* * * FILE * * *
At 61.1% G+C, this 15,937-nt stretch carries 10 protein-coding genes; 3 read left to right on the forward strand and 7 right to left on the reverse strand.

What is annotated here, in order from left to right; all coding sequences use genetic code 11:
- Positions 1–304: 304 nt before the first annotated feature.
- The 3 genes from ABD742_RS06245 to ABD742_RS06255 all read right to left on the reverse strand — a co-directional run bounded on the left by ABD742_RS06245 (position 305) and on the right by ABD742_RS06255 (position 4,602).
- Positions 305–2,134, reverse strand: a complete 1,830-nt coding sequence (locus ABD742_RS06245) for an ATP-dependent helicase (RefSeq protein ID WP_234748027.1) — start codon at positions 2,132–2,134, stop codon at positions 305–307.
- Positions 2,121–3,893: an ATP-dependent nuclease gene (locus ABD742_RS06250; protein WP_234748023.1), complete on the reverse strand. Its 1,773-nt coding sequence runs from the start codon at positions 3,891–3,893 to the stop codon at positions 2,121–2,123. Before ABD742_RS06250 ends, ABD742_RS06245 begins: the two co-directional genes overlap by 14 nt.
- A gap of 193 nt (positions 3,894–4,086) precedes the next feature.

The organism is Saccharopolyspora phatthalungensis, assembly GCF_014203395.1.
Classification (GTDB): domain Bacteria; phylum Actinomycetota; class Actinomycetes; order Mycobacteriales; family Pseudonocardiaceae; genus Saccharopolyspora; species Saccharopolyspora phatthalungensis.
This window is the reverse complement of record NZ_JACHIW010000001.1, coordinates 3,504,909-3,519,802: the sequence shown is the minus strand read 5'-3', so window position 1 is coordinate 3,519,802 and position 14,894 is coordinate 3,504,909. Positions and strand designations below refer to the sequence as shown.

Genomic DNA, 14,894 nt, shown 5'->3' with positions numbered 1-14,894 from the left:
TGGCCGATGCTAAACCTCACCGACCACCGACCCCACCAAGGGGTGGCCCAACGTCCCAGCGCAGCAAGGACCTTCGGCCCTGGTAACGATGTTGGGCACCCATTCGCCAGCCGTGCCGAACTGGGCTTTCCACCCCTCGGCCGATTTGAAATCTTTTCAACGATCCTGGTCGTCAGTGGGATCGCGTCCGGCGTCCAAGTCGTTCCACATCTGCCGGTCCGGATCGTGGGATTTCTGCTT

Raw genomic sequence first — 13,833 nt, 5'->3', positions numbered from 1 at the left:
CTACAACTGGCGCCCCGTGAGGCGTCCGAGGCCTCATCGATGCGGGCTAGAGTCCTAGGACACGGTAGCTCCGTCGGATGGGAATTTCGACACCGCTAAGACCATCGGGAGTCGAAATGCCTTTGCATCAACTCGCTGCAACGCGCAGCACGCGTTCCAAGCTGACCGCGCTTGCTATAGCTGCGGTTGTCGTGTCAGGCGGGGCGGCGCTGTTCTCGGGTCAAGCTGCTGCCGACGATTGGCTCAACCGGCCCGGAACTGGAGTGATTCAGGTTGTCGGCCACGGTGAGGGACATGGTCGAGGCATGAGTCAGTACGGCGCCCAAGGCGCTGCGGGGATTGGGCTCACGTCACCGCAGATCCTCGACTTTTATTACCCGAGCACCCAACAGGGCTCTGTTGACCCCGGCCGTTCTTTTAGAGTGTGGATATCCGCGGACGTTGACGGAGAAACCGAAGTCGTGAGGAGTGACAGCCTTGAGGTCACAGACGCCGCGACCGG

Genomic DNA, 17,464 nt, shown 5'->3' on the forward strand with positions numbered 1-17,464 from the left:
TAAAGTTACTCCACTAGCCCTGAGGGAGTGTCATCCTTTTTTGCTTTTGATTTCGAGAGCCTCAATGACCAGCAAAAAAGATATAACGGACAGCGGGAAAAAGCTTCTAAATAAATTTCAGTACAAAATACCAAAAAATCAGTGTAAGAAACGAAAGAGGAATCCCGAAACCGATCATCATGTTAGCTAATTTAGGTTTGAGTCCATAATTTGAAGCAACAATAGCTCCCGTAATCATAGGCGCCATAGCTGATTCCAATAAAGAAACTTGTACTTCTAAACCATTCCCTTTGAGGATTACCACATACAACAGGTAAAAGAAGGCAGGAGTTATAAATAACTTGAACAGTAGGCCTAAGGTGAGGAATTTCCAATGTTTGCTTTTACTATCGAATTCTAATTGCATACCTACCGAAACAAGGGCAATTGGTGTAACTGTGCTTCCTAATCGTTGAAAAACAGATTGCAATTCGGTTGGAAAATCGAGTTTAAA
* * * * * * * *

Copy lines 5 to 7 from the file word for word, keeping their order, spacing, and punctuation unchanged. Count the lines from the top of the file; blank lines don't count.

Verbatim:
- Positions 305–2,134, reverse strand: a complete 1,830-nt coding sequence (locus ABD742_RS06245) for an ATP-dependent helicase (RefSeq protein ID WP_234748027.1) — start codon at positions 2,132–2,134, stop codon at positions 305–307.
- Positions 2,121–3,893: an ATP-dependent nuclease gene (locus ABD742_RS06250; protein WP_234748023.1), complete on the reverse strand. Its 1,773-nt coding sequence runs from the start codon at positions 3,891–3,893 to the stop codon at positions 2,121–2,123. Before ABD742_RS06250 ends, ABD742_RS06245 begins: the two co-directional genes overlap by 14 nt.
- A gap of 193 nt (positions 3,894–4,086) precedes the next feature.